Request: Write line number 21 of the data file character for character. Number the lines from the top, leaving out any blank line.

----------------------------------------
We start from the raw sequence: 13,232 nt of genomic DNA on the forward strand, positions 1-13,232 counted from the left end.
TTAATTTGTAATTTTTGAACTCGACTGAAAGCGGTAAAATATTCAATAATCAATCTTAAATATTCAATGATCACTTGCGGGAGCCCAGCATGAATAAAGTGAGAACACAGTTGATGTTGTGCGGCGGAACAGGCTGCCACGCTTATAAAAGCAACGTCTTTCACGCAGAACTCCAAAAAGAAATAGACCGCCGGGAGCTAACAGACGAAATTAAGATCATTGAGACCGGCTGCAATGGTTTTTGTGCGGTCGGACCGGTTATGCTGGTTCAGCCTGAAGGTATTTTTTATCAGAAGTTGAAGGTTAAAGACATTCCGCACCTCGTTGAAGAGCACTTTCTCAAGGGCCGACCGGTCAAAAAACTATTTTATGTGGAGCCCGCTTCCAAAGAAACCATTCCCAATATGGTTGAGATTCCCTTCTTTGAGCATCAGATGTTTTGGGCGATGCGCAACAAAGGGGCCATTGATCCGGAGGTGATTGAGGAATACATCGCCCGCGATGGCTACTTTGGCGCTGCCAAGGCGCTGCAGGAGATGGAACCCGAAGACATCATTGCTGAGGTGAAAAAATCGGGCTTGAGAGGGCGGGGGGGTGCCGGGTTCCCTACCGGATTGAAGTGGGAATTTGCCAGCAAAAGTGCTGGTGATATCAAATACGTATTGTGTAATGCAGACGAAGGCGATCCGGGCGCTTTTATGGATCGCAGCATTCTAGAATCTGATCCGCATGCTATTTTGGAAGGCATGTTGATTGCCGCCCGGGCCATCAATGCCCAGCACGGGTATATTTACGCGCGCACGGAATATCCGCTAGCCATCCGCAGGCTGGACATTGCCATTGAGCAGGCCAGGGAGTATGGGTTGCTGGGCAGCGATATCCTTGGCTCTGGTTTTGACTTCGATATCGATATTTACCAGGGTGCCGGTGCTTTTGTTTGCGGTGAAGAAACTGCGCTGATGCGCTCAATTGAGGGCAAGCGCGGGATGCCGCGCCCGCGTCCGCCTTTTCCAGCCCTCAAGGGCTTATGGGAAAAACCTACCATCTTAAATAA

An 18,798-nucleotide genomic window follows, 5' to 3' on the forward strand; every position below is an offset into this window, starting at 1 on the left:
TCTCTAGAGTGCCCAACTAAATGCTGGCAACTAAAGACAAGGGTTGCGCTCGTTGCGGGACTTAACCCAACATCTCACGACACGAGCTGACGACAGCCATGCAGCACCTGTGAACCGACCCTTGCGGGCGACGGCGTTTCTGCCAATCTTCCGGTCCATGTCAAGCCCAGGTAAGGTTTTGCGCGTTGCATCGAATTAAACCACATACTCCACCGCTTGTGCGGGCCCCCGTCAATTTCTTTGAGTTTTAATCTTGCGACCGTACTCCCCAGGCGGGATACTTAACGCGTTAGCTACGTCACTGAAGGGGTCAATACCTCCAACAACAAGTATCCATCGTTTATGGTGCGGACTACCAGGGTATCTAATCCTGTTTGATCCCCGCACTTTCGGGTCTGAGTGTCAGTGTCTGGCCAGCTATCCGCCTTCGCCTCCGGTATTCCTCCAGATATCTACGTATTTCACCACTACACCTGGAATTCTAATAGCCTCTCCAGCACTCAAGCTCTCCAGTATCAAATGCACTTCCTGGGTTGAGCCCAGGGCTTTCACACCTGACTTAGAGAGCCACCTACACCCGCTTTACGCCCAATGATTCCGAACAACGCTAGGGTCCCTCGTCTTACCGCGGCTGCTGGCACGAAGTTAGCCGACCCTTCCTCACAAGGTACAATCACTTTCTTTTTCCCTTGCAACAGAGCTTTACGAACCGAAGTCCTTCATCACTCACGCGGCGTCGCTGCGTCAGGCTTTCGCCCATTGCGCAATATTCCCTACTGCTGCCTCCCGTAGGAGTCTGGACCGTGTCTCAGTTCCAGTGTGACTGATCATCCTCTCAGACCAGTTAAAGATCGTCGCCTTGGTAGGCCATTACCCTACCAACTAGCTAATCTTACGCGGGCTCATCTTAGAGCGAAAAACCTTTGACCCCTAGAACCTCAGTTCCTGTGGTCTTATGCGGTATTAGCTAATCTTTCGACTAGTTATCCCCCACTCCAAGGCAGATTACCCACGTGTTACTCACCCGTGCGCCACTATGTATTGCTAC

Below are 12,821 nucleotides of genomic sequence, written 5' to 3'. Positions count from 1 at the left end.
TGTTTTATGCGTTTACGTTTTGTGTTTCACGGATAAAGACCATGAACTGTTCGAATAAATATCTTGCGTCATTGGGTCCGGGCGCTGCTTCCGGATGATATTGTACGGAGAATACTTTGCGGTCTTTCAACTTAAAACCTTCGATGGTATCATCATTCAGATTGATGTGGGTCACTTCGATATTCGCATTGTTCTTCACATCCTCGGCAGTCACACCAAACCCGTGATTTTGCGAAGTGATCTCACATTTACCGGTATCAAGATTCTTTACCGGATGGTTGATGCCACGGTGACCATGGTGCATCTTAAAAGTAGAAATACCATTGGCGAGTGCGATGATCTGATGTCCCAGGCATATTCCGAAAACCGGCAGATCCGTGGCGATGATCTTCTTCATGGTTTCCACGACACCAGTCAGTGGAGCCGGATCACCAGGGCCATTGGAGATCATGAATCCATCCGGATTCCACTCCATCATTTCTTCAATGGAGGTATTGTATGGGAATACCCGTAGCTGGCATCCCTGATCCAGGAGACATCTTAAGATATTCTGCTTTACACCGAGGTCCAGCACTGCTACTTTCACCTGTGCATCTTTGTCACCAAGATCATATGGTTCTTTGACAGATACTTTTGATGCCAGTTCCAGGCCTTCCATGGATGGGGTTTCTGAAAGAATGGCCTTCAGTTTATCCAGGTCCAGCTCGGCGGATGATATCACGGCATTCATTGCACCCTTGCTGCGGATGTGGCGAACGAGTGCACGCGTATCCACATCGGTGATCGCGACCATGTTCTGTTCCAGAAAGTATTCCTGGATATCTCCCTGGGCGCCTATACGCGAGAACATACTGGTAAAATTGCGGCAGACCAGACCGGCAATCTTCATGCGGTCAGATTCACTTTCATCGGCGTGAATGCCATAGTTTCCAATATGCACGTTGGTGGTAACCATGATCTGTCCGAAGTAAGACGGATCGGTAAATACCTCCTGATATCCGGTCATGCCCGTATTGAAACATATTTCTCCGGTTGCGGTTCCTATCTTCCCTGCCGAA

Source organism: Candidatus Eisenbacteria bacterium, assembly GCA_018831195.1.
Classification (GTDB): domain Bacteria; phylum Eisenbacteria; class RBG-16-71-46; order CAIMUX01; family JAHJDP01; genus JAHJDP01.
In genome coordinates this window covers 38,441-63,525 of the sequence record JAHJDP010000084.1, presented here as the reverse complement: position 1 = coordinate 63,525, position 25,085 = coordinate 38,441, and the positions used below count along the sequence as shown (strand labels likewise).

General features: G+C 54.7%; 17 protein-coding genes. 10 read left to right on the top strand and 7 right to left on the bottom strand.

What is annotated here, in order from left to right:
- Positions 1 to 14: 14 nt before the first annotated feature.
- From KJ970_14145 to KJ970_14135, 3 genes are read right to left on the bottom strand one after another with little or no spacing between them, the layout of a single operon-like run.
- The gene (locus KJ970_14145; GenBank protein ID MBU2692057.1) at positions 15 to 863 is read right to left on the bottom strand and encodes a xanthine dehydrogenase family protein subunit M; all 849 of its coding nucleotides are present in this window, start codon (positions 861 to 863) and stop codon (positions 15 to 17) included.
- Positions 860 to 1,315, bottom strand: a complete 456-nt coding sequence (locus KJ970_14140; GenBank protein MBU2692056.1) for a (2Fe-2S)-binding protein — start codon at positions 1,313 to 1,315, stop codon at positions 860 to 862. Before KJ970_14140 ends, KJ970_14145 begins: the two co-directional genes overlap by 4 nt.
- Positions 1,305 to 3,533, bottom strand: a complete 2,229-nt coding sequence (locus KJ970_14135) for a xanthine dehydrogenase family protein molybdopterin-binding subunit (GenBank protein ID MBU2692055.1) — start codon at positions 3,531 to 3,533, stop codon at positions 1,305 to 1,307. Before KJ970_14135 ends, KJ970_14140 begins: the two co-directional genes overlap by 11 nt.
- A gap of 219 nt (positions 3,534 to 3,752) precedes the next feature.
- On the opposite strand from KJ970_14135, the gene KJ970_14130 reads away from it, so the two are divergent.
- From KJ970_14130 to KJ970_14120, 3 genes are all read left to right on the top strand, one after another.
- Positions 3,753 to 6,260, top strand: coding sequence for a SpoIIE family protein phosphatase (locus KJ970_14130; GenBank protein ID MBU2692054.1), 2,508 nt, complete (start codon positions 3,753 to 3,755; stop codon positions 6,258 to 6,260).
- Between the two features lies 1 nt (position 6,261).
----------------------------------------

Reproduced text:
- Between the two features lies 1 nt (position 6,261).